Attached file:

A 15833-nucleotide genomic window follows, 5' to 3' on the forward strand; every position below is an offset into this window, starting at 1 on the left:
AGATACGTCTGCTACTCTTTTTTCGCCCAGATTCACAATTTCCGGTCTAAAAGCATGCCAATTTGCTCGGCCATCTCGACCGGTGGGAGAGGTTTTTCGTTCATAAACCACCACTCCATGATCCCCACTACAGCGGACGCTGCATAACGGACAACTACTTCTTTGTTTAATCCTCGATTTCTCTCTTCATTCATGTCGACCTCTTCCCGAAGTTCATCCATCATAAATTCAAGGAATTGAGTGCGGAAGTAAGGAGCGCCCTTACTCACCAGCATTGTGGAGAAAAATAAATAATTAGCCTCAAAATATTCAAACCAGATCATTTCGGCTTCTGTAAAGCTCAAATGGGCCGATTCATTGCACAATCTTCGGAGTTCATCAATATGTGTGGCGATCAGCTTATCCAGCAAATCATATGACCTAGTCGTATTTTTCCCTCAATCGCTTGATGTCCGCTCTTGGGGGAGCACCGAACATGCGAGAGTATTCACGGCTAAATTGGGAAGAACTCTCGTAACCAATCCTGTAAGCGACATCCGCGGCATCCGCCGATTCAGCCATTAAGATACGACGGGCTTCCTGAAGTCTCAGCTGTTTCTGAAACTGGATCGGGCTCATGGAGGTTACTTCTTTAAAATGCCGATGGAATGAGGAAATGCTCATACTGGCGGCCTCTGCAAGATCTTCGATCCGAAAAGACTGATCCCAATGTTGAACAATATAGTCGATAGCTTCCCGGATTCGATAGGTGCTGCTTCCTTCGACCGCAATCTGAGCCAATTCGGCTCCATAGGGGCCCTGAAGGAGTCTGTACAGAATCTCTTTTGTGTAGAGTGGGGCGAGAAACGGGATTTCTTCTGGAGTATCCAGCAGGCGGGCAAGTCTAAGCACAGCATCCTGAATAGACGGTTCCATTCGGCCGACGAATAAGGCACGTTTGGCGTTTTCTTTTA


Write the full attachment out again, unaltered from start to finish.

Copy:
A 15833-nucleotide genomic window follows, 5' to 3' on the forward strand; every position below is an offset into this window, starting at 1 on the left:
AGATACGTCTGCTACTCTTTTTTCGCCCAGATTCACAATTTCCGGTCTAAAAGCATGCCAATTTGCTCGGCCATCTCGACCGGTGGGAGAGGTTTTTCGTTCATAAACCACCACTCCATGATCCCCACTACAGCGGACGCTGCATAACGGACAACTACTTCTTTGTTTAATCCTCGATTTCTCTCTTCATTCATGTCGACCTCTTCCCGAAGTTCATCCATCATAAATTCAAGGAATTGAGTGCGGAAGTAAGGAGCGCCCTTACTCACCAGCATTGTGGAGAAAAATAAATAATTAGCCTCAAAATATTCAAACCAGATCATTTCGGCTTCTGTAAAGCTCAAATGGGCCGATTCATTGCACAATCTTCGGAGTTCATCAATATGTGTGGCGATCAGCTTATCCAGCAAATCATATGACCTAGTCGTATTTTTCCCTCAATCGCTTGATGTCCGCTCTTGGGGGAGCACCGAACATGCGAGAGTATTCACGGCTAAATTGGGAAGAACTCTCGTAACCAATCCTGTAAGCGACATCCGCGGCATCCGCCGATTCAGCCATTAAGATACGACGGGCTTCCTGAAGTCTCAGCTGTTTCTGAAACTGGATCGGGCTCATGGAGGTTACTTCTTTAAAATGCCGATGGAATGAGGAAATGCTCATACTGGCGGCCTCTGCAAGATCTTCGATCCGAAAAGACTGATCCCAATGTTGAACAATATAGTCGATAGCTTCCCGGATTCGATAGGTGCTGCTTCCTTCGACCGCAATCTGAGCCAATTCGGCTCCATAGGGGCCCTGAAGGAGTCTGTACAGAATCTCTTTTGTGTAGAGTGGGGCGAGAAACGGGATTTCTTCTGGAGTATCCAGCAGGCGGGCAAGTCTAAGCACAGCATCCTGAATAGACGGTTCCATTCGGCCGACGAATAAGGCACGTTTGGCGTTTTCTTTTA